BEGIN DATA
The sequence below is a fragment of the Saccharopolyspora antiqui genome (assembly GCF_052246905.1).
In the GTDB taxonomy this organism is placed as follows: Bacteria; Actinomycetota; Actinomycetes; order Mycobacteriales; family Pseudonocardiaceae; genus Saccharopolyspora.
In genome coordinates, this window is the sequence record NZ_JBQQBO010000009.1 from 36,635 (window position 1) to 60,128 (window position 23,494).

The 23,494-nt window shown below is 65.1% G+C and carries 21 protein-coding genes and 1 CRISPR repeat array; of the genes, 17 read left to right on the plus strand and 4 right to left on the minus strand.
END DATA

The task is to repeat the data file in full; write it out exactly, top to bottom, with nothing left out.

The sequence below is a fragment of the Saccharopolyspora antiqui genome (assembly GCF_052246905.1).
In the GTDB taxonomy this organism is placed as follows: Bacteria; Actinomycetota; Actinomycetes; order Mycobacteriales; family Pseudonocardiaceae; genus Saccharopolyspora.
In genome coordinates, this window is the sequence record NZ_JBQQBO010000009.1 from 36,635 (window position 1) to 60,128 (window position 23,494).

The 23,494-nt window shown below is 65.1% G+C and carries 21 protein-coding genes and 1 CRISPR repeat array; of the genes, 17 read left to right on the plus strand and 4 right to left on the minus strand.